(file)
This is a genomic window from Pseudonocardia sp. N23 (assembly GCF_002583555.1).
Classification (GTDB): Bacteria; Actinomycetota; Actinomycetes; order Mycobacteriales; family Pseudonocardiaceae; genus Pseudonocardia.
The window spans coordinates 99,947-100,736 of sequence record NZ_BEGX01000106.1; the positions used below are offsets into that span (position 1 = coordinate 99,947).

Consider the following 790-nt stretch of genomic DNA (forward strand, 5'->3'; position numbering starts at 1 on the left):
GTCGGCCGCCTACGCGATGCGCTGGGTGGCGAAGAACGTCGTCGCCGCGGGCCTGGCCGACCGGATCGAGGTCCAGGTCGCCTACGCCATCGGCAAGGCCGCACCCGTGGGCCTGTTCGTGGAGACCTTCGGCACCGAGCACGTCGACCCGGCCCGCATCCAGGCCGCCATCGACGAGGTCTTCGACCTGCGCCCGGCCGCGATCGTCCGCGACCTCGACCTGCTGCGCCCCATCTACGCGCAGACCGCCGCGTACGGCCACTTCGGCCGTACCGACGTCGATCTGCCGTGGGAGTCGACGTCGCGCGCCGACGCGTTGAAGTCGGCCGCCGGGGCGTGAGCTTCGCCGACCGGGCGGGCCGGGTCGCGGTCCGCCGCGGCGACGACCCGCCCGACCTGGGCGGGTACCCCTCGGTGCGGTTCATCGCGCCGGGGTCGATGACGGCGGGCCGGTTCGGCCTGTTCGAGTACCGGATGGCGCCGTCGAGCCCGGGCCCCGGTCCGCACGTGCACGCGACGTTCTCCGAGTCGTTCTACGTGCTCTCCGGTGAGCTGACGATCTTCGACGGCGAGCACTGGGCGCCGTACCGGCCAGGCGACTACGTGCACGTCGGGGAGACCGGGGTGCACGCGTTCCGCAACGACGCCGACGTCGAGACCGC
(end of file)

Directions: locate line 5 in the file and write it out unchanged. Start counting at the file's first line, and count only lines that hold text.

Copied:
GTCGGCCGCCTACGCGATGCGCTGGGTGGCGAAGAACGTCGTCGCCGCGGGCCTGGCCGACCGGATCGAGGTCCAGGTCGCCTACGCCATCGGCAAGGCCGCACCCGTGGGCCTGTTCGTGGAGACCTTCGGCACCGAGCACGTCGACCCGGCCCGCATCCAGGCCGCCATCGACGAGGTCTTCGACCTGCGCCCGGCCGCGATCGTCCGCGACCTCGACCTGCTGCGCCCCATCTACGCGCAGACCGCCGCGTACGGCCACTTCGGCCGTACCGACGTCGATCTGCCGTGGGAGTCGACGTCGCGCGCCGACGCGTTGAAGTCGGCCGCCGGGGCGTGAGCTTCGCCGACCGGGCGGGCCGGGTCGCGGTCCGCCGCGGCGACGACCCGCCCGACCTGGGCGGGTACCCCTCGGTGCGGTTCATCGCGCCGGGGTCGATGACGGCGGGCCGGTTCGGCCTGTTCGAGTACCGGATGGCGCCGTCGAGCCCGGGCCCCGGTCCGCACGTGCACGCGACGTTCTCCGAGTCGTTCTACGTGCTCTCCGGTGAGCTGACGATCTTCGACGGCGAGCACTGGGCGCCGTACCGGCCAGGCGACTACGTGCACGTCGGGGAGACCGGGGTGCACGCGTTCCGCAACGACGCCGACGTCGAGACCGC